Selected Poems by H.D.

Table of Contents

header Cassandra Cities Helen Leda Oread The Pool Sea Poppies Sea Rose Sheltered Garden Wash of Cold River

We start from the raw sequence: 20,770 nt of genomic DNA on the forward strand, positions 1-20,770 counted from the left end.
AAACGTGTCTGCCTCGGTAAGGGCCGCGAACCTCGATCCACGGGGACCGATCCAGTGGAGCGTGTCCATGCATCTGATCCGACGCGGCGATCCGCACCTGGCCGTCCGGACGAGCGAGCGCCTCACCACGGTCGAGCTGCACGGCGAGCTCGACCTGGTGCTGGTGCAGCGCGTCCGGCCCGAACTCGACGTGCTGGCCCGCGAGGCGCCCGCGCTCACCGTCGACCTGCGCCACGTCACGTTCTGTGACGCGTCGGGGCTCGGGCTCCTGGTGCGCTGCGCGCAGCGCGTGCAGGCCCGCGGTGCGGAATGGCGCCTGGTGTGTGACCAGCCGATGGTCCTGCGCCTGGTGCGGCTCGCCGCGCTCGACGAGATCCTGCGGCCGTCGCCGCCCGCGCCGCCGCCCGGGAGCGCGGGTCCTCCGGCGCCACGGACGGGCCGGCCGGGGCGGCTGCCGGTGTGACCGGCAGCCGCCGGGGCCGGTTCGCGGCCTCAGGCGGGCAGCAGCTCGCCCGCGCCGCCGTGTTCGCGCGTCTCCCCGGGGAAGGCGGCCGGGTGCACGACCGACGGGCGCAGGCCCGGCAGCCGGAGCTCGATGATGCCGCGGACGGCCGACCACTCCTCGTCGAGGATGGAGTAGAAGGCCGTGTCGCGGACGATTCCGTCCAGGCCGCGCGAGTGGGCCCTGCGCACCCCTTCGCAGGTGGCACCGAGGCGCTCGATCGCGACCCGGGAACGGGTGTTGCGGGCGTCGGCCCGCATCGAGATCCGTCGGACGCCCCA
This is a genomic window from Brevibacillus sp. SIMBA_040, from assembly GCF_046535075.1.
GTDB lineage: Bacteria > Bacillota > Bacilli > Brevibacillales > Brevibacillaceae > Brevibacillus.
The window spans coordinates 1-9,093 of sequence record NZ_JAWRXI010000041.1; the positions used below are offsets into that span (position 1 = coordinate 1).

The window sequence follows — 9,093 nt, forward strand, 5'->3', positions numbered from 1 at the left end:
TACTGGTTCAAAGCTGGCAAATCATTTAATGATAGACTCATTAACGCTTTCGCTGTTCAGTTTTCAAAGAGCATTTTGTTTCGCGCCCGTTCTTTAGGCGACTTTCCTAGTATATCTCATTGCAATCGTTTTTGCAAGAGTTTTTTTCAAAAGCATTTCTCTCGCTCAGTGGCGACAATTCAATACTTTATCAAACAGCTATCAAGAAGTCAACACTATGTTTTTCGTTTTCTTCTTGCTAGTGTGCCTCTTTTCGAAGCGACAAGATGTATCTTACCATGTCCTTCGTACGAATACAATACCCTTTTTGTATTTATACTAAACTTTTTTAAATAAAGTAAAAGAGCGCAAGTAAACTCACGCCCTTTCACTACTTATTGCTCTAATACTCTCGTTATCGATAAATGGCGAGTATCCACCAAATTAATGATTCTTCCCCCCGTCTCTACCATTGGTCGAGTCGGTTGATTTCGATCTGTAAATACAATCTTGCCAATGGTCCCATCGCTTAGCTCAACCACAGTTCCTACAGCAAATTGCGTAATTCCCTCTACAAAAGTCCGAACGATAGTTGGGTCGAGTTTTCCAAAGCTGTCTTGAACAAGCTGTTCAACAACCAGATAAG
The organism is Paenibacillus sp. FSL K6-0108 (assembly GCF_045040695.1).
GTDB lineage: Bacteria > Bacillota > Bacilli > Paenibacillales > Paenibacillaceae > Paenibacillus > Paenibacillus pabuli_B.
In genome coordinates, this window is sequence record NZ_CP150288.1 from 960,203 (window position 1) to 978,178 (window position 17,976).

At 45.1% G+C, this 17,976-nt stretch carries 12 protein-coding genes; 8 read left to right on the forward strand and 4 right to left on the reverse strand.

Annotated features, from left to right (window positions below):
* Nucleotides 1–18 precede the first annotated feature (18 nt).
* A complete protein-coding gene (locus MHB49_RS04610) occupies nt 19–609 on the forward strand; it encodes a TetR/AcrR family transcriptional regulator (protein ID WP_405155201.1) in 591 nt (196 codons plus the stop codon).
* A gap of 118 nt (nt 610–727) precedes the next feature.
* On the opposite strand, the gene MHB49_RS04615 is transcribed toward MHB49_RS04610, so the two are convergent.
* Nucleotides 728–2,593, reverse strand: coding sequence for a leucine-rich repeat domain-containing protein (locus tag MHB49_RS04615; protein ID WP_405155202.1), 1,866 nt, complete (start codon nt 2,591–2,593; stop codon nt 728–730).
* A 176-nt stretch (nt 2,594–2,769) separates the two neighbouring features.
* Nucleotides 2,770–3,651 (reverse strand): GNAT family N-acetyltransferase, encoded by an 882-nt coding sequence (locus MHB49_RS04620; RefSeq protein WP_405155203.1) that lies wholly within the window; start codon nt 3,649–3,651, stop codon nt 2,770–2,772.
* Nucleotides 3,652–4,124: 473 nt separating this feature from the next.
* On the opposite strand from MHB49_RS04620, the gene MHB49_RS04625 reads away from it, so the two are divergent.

Cassandra O Hymen king. Hymen, O Hymen king, what bitter thing is this? what shaft, tearing my heart? what scar, what light, what fire searing my eye-balls and my eyes with flame? nameless, O spoken name, king, lord, speak blameless Hymen. Why do you blind my eyes? why do you dart and pulse till all the dark is home, then find my soul and ruthless draw it back? scaling the scaleless, opening the dark? speak, nameless, power and might; when will you leave me quite? when will you break my wings or leave them utterly free to scale heaven endlessly? A bitter, broken thing, my heart, O Hymen lord, yet neither drought nor sword baffles men quite, why must they feign to fear my virgin glance? feigned utterly or real why do they shrink? my trance frightens them, breaks the dance, empties the market-place; if I but pass they fall back, frantically; must always people mock? unless they shrink and reel as in the temple at your uttered will. O Hymen king, lord, greatest, power, might, look for my face is dark, burnt with your light, your fire, O Hymen lord; is there none left can equal me in ecstasy, desire? is there none left can bear with me the kiss of your white fire? is there not one, Phrygian or frenzied Greek, poet, song-swept, or bard, one meet to take from me this bitter power of song, one fit to speak, Hymen, your praises, lord? May I not wed as you have wed? may it not break, beauty, from out my hands, my head, my feet? may Love not lie beside me till his heat burn me to ash? may he not comfort me, then, spent of all that fire and heat, still, ashen-white and cool as the wet laurels, white, before your feet step on the mountain-slope, before your fiery hand lift up the mantle covering flower and land, as a man lifts, O Hymen, from his bride, (cowering with woman eyes,) the veil? O Hymen lord, be kind. Rhythmus 2.1 (June-July 1923): 48-49 Cities Can we believe -- by an effort comfort our hearts: it is not waste all this, not placed here in disgust, street after street, each patterned alike, no grace to lighten a single house of the hundred crowded into one garden-space. Crowded -- can we believe, not in utter disgust, in ironical play -- but the maker of cities grew faint with the beauty of temple and space before temple, arch upon perfect arch, of pillars and corridors that led out to strange court-yards and porches where sun-light stamped hyacinth-shadows black on the pavement. That the maker of cities grew faint with the splendour of palaces, paused while the incense-flowers from the incense-trees dropped on the marble-walk, thought anew, fashioned this -- street after street alike. For alas, he had crowded the city so full that men could not grasp beauty, beauty was over them, through them, about them, no crevice unpacked with the honey, rare, measureless. So he built a new city, ah can we believe, not ironically but for new splendour constructed new people to lift through slow growth to a beauty unrivalled yet -- and created new cells, hideous first, hideous now -- spread larve across them, not honey but seething life. And in these dark cells, packed street after street, souls live, hideous yet -- O disfigured, defaced, with no trace of the beauty men once held so light. Can we think a few old cells were left -- we are left -- grains of honey, old dust of stray pollen dull on our torn wings, we are left to recall the old streets? Is our task the less sweet that the larve still sleep in their cells? Or crawl out to attack our frail strength: You are useless. We live. We await great events. We are spread through this earth. We protect our strong race. You are useless. Your cell takes the place of our young future strength. Though they sleep or wake to torment and wish to displace our old cells -- thin rare gold -- that their larve grow fat -- is our task the less sweet? Though we wander about, find no honey of flowers in this waste, is our task the less sweet -- who recall the old splendour, await the new beauty of cities? The city is peopled with spirits, not ghosts, O my love: Though they crowded between and usurped the kiss of my mouth their breath was your gift, their beauty, your life. Egoist 3 (July 1, 1916): 102-03 Helen All Greece hates the still eyes in the white face, the lustre as of olives where she stands, and the white hands. All Greece reviles the wan face when she smiles, hating it deeper still when it grows wan and white, remembering past enchantments and past ills. Greece sees unmoved, God's daughter, born of love, the beauty of cool feet and slenderest knees, could love indeed the maid, only if she were laid, white ash amid funereal cypresses. Leda Where the slow river meets the tide, a red swan lifts red wings and darker beak, and underneath the purple down of his soft breast uncurls his coral feet. Through the deep purple of the dying heat of sun and mist, the level ray of sun-beam has caressed the lily with dark breast, and flecked with richer gold its golden crest. Where the slow lifting of the tide, floats into the river and slowly drifts among the reeds, and lifts the yellow flags, he floats where tide and river meet. Ah kingly kiss -- no more regret nor old deep memories to mar the bliss; where the low sedge is thick, the gold day-lily outspreads and rests beneath soft fluttering of red swan wings and the warm quivering of the red swan's breast. Chapbook 1.1 (July 1919): 10-11 Oread Whirl up, sea -- whirl your pointed pines, splash your great pines on our rocks, hurl your green over us, cover us with your pools of fir. Egoist 1 (Feb. 2, 1914): 54-55 The Pool Are you alive? I touch you. You quiver like a sea-fish. I cover you with my net. What are you - banded one? Poetry 5 (March 1915) Sea Poppies Amber husk fluted with gold, fruit on the sand marked with a rich grain, treasure spilled near the shrub-pines to bleach on the boulders: your stalk has caught root among wet pebbles and drift flung by the sea and grated shells and split conch-shells. Beautiful, wide-spread, fire upon leaf, what meadow yields so fragrant a leaf as your bright leaf? Sea Garden(Boston and New York: Houghton Mifflin, 1916) Sea Rose Rose, harsh rose, marred and with stint of petals, meagre flower, thin, sparse of leaf, more precious than a wet rose single on a stem -- you are caught in the drift. Stunted, with small leaf, you are flung on the sand, you are lifted in the crisp sand that drives in the wind. Can the spice-rose drip such acrid fragrance hardened in a leaf? Sea Garden (Boston and New York: Houghton Mifflin, 1916) Sheltered Garden I have had enough. I gasp for breath. Every way ends, every road, every foot-path leads at last to the hill-crest -- then you retrace your steps, or find the same slope on the other side, precipitate. I have had enough -- border-pinks, clove-pinks, wax-lilies, herbs, sweet-cress. O for some sharp swish of a branch -- there is no scent of resin in this place, no taste of bark, of coarse weeds, aromatic, astringent -- only border on border of scented pinks. Have you seen fruit under cover that wanted light -- pears wadded in cloth, protected from the frost, melons, almost ripe, smothered in straw? Why not let the pears cling to the empty branch? All your coaxing will only make a bitter fruit -- let them cling, ripen of themselves, test their own worth, nipped, shrivelled by the frost, to fall at last but fair with a russet coat. Or the melon -- let it bleach yellow in the winter light, even tart to the taste -- it is better to taste of frost -- the exquisite frost -- than of wadding and of dead grass. For this beauty, beauty without strength, chokes out life. I want wind to break, scatter these pink-stalks, snap off their spiced heads, fling them about with dead leaves -- spread the paths with twigs, limbs broken off, trail great pine branches, hurled from some far wood right across the melon-patch, break pear and quince -- leave half-trees, torn, twisted but showing the fight was valiant. O to blot out this garden to forget, to find a new beauty in some terrible wind-tortured place. Sea Garden (Boston and New York: Houghton Mifflin, 1916) Wash of Cold River Wash of cold river in a glacial land, Ionian water, chill, snow-ribbed sand, drift of rare flowers, clear, with delicate shell- like leaf enclosing frozen lily-leaf, camellia texture, colder than a rose; wind-flower that keeps the breath of the north-wind -- these and none other; intimate thoughts and kind reach out to share the treasure of my mind, intimate hands and dear drawn garden-ward and sea-ward all the sheer rapture that I would take to mould a clear and frigid statue; rare, of pure texture, beautiful space and line, marble to grace your inaccessible shrine. Heliodora and Other Poems(London: Jonathan Cape, 1924): 11.